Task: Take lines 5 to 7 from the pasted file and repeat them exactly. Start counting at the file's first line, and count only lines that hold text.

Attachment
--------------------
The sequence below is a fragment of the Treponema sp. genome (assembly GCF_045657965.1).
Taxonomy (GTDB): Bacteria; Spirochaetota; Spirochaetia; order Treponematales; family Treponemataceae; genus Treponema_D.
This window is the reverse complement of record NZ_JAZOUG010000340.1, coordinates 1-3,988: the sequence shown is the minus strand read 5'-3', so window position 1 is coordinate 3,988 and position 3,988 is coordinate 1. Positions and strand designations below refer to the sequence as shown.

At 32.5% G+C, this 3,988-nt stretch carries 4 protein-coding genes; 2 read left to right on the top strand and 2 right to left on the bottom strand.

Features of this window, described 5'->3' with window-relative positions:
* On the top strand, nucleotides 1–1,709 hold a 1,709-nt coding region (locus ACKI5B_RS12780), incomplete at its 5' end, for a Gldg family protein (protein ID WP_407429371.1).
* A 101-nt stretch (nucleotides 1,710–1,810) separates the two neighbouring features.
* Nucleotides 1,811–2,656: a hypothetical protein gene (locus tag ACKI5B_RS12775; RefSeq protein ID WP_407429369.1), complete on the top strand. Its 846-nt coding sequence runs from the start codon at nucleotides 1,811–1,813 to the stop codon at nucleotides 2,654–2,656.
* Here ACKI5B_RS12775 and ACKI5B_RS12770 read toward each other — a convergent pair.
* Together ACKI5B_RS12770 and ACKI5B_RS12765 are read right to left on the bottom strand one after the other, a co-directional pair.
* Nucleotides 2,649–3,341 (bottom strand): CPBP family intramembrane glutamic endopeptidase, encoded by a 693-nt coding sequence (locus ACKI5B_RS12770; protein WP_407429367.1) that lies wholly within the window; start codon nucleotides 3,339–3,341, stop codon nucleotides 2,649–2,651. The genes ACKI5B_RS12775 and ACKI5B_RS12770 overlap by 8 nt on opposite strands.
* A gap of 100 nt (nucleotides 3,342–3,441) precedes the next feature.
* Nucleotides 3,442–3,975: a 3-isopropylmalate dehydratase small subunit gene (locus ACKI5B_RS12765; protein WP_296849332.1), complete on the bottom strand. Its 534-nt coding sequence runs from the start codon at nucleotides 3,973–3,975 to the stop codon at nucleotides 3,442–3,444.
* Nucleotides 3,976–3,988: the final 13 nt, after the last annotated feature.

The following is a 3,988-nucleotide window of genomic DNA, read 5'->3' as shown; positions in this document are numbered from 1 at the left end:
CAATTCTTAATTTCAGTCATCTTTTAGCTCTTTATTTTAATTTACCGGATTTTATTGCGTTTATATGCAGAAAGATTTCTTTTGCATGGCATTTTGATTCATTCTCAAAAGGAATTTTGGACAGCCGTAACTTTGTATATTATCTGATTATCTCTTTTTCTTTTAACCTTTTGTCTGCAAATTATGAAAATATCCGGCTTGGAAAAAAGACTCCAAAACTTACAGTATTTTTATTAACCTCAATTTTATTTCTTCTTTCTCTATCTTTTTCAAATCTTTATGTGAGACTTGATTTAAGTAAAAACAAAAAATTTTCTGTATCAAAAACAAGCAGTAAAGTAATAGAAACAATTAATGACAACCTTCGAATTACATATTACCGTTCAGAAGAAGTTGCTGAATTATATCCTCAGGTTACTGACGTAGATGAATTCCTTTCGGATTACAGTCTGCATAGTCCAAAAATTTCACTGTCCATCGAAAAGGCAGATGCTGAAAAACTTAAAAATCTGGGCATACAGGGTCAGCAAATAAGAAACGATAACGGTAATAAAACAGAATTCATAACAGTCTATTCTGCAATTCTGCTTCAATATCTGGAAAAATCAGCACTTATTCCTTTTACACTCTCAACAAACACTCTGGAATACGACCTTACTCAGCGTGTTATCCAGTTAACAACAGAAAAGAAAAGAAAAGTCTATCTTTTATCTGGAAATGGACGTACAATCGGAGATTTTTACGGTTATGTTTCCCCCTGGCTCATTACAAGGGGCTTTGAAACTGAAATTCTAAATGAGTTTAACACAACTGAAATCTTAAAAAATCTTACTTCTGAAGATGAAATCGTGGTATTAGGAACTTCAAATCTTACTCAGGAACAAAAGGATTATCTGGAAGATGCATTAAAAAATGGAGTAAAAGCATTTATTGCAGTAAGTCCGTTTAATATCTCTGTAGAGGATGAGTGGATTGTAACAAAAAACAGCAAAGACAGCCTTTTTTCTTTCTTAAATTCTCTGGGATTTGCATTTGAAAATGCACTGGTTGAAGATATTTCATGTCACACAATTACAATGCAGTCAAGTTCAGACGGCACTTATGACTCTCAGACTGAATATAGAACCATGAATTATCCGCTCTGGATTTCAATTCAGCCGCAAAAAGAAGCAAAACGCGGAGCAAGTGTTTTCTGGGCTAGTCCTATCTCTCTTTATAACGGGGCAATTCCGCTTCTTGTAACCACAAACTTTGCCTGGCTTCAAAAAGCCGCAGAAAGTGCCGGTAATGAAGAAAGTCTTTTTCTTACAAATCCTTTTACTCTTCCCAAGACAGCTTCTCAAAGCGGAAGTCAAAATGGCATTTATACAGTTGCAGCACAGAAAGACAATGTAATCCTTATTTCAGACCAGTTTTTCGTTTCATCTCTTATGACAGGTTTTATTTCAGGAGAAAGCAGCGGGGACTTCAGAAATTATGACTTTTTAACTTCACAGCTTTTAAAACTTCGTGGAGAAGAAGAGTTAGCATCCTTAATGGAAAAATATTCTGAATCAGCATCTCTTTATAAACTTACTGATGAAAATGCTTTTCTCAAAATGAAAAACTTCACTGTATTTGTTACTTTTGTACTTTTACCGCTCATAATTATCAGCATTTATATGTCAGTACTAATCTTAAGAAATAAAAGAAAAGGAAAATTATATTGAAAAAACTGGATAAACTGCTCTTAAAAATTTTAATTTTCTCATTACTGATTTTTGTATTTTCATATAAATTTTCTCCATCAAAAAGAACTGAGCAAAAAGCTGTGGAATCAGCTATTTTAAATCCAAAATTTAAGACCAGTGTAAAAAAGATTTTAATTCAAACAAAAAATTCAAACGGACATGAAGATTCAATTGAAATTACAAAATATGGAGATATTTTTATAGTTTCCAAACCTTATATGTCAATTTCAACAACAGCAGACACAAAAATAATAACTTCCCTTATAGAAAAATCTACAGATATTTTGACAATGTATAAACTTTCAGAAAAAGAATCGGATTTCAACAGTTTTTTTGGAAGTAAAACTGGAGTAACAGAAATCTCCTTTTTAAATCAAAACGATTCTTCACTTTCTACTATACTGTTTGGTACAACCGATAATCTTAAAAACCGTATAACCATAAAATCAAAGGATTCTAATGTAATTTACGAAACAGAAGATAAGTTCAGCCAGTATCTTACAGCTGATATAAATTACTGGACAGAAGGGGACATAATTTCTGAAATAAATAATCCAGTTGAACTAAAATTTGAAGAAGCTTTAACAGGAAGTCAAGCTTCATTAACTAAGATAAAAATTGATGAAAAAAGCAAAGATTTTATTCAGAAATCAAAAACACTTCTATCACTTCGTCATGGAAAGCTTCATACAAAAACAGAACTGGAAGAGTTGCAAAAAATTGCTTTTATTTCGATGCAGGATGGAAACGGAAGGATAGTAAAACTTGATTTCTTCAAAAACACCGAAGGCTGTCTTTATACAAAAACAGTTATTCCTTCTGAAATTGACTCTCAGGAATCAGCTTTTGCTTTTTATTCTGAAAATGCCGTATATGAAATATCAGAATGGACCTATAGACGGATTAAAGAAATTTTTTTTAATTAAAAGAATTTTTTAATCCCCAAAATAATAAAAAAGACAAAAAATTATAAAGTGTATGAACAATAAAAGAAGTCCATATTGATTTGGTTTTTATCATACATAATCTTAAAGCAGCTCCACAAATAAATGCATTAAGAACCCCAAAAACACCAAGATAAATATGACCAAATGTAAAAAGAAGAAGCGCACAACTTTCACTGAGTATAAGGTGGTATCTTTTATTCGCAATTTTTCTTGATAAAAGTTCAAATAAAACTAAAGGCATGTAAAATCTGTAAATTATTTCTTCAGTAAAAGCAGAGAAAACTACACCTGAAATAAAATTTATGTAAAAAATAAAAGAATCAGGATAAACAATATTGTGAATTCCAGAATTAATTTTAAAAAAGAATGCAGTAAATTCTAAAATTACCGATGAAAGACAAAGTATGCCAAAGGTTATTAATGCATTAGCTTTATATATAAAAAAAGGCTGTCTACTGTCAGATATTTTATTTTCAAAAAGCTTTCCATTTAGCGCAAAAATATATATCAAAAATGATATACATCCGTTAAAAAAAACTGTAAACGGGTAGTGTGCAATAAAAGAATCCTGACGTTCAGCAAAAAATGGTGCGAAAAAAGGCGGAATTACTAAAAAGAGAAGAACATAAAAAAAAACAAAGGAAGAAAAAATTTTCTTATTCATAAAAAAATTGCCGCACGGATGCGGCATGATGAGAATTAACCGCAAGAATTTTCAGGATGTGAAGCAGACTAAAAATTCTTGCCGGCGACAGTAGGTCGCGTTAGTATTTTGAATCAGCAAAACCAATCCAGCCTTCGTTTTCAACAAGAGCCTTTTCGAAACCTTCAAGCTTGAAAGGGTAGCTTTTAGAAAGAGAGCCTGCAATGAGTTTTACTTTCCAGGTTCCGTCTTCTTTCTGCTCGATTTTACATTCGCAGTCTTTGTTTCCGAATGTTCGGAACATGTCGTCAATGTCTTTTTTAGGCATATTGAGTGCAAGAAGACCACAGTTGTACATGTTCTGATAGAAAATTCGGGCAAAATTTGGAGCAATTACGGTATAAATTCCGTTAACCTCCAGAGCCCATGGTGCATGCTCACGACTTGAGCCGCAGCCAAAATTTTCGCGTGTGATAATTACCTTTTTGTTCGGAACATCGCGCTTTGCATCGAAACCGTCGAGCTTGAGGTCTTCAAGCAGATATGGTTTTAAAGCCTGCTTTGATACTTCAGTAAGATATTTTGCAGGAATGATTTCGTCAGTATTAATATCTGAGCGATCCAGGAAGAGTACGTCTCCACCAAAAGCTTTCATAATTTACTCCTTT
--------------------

Features of this window, described 5'->3' with window-relative positions:
* On the top strand, nucleotides 1–1,709 hold a 1,709-nt coding region (locus ACKI5B_RS12780), incomplete at its 5' end, for a Gldg family protein (protein ID WP_407429371.1).
* A 101-nt stretch (nucleotides 1,710–1,810) separates the two neighbouring features.